Israeli Prime Minister Benjamin Netanyahu officially announced on Wednesday evening that he had succeeded in forming a new government, 18 months after the first of three rounds of Knesset elections was held.

Netanyahu sent letters to Israeli President Reuven Rivlin and Blue and White chairman Benny Gantz, who will assume the role of defense minister and vice premier when the government is sworn in on Thursday night. According to the terms of the coalition agreement signed by Gantz and Netanyahu last month, Gantz will take over the premiership in a year and a half, at which time Netanyahu will become vice prime minister.

Outgoing Tourism Minister Yariv Levin, a longtime Netanyahu loyalist and confidante, is slated to be approved as Knesset Speaker on Thursday evening at a special plenum held for the purpose. Levin will replace Gantz, who temporarily occupied the position until submitting his resignation on Tuesday, ahead of the scheduled swearing-in of the new government. The ceremony could be postponed if Netanyhu and Gantz do not finalize their ministerial appointments in time.

The parties that have joined the coalition are the Likud, headed by Netanyahu; Blue and White, led by Gantz; Shas, led by Aryeh Deri; United Torah Judaism, led by outgoing Health Minister Yaakov Litzman; Labor, under chairman Amir Peretz; Derech Eretz, led by Yoaz Hendel and Tzvi Hauser; and Gesher, headed by Orly Levy-Abekasis.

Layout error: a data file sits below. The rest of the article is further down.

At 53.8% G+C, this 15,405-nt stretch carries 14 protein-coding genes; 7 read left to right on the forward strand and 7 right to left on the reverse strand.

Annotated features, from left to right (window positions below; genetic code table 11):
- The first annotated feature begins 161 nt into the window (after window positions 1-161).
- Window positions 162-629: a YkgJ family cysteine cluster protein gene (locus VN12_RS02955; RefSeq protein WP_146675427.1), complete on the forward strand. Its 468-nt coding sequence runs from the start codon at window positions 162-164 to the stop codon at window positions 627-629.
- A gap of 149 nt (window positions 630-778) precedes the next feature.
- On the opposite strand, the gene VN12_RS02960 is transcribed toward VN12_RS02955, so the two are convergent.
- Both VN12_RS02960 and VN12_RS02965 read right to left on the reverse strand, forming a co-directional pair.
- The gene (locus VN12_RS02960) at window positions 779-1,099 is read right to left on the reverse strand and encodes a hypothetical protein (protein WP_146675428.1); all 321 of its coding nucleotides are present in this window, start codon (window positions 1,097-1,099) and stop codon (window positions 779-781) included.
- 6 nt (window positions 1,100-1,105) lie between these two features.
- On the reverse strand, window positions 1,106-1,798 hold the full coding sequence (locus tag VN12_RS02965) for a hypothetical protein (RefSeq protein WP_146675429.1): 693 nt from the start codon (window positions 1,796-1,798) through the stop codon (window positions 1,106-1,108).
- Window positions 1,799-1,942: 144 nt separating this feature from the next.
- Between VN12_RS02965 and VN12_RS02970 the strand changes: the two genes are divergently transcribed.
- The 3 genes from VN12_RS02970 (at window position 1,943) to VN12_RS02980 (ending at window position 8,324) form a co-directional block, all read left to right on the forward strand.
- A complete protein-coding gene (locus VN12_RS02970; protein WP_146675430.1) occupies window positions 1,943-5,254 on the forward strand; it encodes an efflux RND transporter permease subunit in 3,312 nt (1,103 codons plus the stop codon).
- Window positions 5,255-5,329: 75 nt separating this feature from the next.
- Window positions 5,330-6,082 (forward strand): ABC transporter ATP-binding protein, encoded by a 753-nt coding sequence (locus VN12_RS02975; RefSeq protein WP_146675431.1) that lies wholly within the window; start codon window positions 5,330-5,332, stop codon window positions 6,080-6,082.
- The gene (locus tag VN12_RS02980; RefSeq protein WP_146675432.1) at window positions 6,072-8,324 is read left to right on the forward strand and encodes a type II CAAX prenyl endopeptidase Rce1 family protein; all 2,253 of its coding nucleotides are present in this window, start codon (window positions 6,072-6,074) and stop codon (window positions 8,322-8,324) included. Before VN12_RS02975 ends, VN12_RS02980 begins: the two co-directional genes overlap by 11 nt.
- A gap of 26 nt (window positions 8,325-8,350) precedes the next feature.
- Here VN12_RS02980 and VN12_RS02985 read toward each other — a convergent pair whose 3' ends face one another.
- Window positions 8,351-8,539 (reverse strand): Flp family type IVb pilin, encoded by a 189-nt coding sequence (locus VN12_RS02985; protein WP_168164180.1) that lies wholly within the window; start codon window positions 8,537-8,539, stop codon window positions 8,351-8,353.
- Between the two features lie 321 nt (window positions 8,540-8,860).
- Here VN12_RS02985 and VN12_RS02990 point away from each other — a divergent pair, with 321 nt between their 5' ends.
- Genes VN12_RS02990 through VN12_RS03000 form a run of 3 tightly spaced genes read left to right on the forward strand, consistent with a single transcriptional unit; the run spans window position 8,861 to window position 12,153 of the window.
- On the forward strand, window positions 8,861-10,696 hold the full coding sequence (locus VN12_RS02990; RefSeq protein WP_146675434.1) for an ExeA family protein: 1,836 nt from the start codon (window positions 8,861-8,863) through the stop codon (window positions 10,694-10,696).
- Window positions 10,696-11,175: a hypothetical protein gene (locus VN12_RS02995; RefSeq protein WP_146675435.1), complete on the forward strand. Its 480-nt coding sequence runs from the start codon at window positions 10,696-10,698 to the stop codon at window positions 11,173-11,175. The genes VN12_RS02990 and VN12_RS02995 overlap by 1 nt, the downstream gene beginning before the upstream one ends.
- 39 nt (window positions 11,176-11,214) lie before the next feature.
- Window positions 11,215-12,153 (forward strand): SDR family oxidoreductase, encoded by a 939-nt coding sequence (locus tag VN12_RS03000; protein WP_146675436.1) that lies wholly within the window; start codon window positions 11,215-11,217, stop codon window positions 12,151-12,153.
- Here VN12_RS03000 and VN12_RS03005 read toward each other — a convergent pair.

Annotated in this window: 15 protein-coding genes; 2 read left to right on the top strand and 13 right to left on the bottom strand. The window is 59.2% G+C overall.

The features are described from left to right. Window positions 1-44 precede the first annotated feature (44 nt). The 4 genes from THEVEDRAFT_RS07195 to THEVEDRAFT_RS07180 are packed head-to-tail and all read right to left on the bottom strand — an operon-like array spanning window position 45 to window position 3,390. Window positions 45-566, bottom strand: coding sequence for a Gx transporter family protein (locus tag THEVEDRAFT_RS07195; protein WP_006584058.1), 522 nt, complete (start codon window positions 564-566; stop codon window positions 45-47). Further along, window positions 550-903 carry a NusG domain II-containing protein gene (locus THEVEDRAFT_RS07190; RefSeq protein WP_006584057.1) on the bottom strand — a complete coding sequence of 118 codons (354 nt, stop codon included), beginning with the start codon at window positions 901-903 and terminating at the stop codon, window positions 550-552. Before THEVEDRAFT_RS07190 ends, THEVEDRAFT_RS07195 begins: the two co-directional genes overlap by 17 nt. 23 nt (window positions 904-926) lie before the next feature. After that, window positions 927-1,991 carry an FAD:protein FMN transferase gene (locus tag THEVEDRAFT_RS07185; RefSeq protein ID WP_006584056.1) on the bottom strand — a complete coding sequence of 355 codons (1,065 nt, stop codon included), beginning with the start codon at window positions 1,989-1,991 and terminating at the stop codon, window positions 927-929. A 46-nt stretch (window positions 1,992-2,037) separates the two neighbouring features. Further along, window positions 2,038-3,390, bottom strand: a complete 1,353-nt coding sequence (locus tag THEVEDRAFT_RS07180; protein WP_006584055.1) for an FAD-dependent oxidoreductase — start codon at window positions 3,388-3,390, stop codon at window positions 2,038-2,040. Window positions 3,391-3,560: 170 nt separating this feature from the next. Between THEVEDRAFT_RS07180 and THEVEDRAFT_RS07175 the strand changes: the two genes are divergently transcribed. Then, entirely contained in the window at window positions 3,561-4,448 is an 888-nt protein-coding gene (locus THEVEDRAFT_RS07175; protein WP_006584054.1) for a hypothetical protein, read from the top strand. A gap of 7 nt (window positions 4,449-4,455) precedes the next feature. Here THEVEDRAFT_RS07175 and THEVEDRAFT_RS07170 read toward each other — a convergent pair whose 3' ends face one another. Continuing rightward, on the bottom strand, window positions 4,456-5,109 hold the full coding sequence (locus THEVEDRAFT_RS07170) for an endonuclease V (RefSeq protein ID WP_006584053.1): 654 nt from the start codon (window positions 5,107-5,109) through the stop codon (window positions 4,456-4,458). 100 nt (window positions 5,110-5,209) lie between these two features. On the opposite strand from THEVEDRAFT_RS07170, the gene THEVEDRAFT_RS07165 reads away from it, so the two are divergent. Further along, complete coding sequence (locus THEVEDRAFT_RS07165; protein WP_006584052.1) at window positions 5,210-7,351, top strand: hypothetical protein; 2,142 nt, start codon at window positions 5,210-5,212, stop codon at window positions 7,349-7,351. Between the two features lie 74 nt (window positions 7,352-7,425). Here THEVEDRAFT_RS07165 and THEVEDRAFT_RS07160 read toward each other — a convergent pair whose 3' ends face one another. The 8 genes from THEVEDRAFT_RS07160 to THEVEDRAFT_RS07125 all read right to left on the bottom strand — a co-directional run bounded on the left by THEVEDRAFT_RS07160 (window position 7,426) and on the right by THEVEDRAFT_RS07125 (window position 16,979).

Last-ditch efforts to persuade Naftali Bennett’s Yamina Party to join failed. Outgoing Defense Minister Bennett, whose ideology is similar to that of Netanyahu’s but who has had strained relations with him for years, announced that he would become a member of the opposition. Outgoing Education Minister Rafi Peretz—who heads Yamina’s Jewish Home faction—announced on Thursday morning that he was splitting from Bennett’s party in order to join the new government. He accepted Netanyahu’s offer to become minister for Jerusalem affairs and national projects.

The 35th government will be the largest in Israeli history, with 34 ministers. According to its guidelines, released Wednesday, it will focus on economic recovery in the wake of the COVID-19 crisis and on healing the country’s social rifts.

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